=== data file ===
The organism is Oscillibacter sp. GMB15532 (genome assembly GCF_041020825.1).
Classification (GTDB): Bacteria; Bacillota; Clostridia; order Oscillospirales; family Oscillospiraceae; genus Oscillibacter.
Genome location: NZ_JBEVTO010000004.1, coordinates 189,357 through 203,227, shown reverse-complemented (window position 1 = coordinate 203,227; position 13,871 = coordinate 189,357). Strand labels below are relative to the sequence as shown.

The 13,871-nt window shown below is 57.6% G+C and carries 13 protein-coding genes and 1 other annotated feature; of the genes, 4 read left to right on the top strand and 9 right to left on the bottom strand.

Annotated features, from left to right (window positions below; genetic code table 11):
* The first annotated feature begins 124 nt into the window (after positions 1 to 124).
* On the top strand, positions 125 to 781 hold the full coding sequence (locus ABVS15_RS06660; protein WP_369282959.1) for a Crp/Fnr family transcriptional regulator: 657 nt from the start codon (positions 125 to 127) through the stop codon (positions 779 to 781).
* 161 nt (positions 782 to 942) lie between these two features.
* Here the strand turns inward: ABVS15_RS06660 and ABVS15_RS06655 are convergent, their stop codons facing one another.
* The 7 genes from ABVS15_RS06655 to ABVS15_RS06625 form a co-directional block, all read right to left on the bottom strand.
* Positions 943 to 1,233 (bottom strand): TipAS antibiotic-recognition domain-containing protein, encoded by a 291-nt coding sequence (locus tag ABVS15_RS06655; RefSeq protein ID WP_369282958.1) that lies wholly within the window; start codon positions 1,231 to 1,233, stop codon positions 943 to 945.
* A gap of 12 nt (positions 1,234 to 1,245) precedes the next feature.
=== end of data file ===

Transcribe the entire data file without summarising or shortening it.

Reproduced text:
The organism is Oscillibacter sp. GMB15532 (genome assembly GCF_041020825.1).
Classification (GTDB): Bacteria; Bacillota; Clostridia; order Oscillospirales; family Oscillospiraceae; genus Oscillibacter.
Genome location: NZ_JBEVTO010000004.1, coordinates 189,357 through 203,227, shown reverse-complemented (window position 1 = coordinate 203,227; position 13,871 = coordinate 189,357). Strand labels below are relative to the sequence as shown.

The 13,871-nt window shown below is 57.6% G+C and carries 13 protein-coding genes and 1 other annotated feature; of the genes, 4 read left to right on the top strand and 9 right to left on the bottom strand.

Annotated features, from left to right (window positions below; genetic code table 11):
* The first annotated feature begins 124 nt into the window (after positions 1 to 124).
* On the top strand, positions 125 to 781 hold the full coding sequence (locus ABVS15_RS06660; protein WP_369282959.1) for a Crp/Fnr family transcriptional regulator: 657 nt from the start codon (positions 125 to 127) through the stop codon (positions 779 to 781).
* 161 nt (positions 782 to 942) lie between these two features.
* Here the strand turns inward: ABVS15_RS06660 and ABVS15_RS06655 are convergent, their stop codons facing one another.
* The 7 genes from ABVS15_RS06655 to ABVS15_RS06625 form a co-directional block, all read right to left on the bottom strand.
* Positions 943 to 1,233 (bottom strand): TipAS antibiotic-recognition domain-containing protein, encoded by a 291-nt coding sequence (locus tag ABVS15_RS06655; RefSeq protein ID WP_369282958.1) that lies wholly within the window; start codon positions 1,231 to 1,233, stop codon positions 943 to 945.
* A gap of 12 nt (positions 1,234 to 1,245) precedes the next feature.